The World of Anna Sui © Fashion and Textile Museum

Sui’s influence on today’s young designers is clear. The pieces on display have such a current and contemporary feel about them, despite the fact that many of them are at least 25 years old. Sui was doing ‘gender fluid’ before that became a buzzword; a male mannequin wearing white leggings and a matching top, over which he sports a Victorian girl’s pinafore dress, continually draws the attention. A set of goofy cuddly toy hats from 1994 is reminiscent of Jeremy Scott’s current kitsch pop-culture parade over at Moschino, but the clothes Sui will always be remembered for come from her debut grunge phase: “It was my moment … if grunge music was an alternative to stadium rock, the kind of clothes I designed were my alternative to power dressing.”  Military-looking combat gear is adorned with butterflies and bright flowers (surely a nod to the Vietnam War and it’s mass of flower-power protestors) whilst a pair of red flares with black buttons is a cheeky reworking of a Manhattan power-woman’s Armani suit.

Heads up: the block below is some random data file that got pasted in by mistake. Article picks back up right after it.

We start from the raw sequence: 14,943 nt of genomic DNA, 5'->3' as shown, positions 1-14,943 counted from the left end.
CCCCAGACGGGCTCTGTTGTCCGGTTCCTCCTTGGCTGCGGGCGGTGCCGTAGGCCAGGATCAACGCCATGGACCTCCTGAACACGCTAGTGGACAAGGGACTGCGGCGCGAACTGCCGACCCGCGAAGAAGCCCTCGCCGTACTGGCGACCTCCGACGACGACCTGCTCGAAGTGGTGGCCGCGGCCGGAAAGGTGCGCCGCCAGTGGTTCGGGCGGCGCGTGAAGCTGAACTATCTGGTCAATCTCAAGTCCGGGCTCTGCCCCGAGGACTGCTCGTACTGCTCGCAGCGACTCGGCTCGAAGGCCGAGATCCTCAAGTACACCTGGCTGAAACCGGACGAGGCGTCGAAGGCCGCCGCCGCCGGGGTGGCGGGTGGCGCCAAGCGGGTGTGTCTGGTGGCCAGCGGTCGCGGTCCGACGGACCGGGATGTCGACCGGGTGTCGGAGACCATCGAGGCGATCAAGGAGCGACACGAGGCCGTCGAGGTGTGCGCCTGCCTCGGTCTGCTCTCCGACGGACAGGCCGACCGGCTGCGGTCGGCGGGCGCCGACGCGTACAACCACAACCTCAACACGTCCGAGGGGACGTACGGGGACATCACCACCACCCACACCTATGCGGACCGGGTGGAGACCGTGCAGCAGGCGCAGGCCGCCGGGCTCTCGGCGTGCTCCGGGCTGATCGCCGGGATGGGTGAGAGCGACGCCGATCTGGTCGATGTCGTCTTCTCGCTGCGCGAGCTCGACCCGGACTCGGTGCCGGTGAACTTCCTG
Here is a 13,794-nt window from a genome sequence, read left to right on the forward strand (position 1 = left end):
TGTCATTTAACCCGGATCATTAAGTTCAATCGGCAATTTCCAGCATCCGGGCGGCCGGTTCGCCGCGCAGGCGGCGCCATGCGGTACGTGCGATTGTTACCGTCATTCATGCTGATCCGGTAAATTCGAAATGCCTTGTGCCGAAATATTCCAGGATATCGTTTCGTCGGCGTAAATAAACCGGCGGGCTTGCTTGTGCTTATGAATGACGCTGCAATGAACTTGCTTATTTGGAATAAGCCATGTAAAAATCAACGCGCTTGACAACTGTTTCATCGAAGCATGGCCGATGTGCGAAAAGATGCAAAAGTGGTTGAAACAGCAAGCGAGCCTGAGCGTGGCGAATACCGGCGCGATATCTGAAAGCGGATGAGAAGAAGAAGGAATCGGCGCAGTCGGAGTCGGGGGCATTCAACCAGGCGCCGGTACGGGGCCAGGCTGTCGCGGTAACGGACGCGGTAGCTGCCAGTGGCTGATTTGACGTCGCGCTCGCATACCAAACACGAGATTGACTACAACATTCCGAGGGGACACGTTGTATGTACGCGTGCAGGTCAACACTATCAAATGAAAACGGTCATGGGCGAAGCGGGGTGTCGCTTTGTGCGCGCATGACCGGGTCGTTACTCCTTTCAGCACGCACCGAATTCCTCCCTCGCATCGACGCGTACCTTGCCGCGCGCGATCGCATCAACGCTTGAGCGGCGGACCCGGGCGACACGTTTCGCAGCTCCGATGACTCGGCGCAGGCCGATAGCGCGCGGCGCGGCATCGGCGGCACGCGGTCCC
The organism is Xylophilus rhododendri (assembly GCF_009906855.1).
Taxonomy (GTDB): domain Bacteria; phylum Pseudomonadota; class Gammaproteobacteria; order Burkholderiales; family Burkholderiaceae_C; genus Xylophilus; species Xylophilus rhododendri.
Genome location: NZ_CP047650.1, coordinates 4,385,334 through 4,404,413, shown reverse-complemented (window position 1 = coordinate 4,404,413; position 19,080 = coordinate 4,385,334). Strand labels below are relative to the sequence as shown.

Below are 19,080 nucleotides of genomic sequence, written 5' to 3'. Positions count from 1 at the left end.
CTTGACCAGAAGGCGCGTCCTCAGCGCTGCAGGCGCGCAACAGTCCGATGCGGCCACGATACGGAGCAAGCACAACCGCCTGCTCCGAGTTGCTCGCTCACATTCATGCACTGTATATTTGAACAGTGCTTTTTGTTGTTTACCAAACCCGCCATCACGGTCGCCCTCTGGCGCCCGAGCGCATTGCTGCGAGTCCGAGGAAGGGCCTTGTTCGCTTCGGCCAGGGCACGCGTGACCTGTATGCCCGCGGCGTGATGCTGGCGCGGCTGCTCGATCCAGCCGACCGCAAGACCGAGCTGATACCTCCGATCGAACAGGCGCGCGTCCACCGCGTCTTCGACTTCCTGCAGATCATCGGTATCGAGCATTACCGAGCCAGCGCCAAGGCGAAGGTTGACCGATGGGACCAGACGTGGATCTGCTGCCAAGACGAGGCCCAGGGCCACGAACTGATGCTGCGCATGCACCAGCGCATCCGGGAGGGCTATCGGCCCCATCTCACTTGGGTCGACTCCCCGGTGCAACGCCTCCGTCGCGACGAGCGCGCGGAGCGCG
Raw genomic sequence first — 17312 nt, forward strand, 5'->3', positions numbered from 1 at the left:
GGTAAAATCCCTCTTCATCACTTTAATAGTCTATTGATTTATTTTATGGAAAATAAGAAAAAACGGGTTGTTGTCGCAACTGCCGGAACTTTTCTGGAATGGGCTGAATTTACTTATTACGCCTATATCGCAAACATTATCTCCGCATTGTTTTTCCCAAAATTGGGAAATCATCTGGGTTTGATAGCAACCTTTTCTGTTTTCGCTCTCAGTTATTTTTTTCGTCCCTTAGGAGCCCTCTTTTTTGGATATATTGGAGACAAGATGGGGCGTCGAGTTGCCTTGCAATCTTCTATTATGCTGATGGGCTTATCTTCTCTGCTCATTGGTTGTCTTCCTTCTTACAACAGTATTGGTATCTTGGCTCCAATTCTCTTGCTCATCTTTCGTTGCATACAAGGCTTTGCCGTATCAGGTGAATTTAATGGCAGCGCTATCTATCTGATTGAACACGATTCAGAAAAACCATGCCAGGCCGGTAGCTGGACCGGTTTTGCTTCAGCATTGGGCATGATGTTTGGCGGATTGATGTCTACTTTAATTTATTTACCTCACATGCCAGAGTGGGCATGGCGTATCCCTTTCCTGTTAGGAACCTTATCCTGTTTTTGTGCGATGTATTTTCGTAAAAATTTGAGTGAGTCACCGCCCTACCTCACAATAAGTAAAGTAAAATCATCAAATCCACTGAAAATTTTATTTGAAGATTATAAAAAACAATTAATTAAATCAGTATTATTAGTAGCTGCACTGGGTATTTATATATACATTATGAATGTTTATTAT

Isetan Mitsukoshi Ad for SS12 © Anna Sui

Upstairs we are introduced to many of Sui’s friends and long time collaborators, who also happen to be the crème de la crème of the fashion industry: make-up artist Pat McGrath, jeweler Erickson Beamon and fashion photographer Steven Meisel (famed for shooting every single Vogue Italia cover since the late 80s) all of whom have worked on some aspect of the Sui brand. A video booth at the far end plays an extract from a sorely missed MTV show called Fashionably Loud. Its simple premise involved a hip, of-the-moment band juxtaposed with a equally hip, of-the-moment fashion designer; in this case we’re treated to a full Anna Sui show with a four-song set by Elastica (the Cool Britannia of the 90’s taking over from the Swinging London of the 60’s). Sui, now at the forefront of a fashion scene her childhood self would have emulated, saunters out for the finale donned in her own grunge aesthetic and a pair of shades, the show’s host telling her “you’re the prom queen”.

A recent VOGUE article by Steff Yokya described Sui as “one of the nicest people in fashion … she really is one of our best”. That same article rounded off with a mention of this exhibition, hoping (praying in fact) that it’s success will bring Sui a much-deserved renaissance back home. London’s only too happy to help – but can we please have our own Anna Sui boutique in return?

The World of Anna Sui runs at London's Fashion and Textile Museum until October 1. Tickets are £9.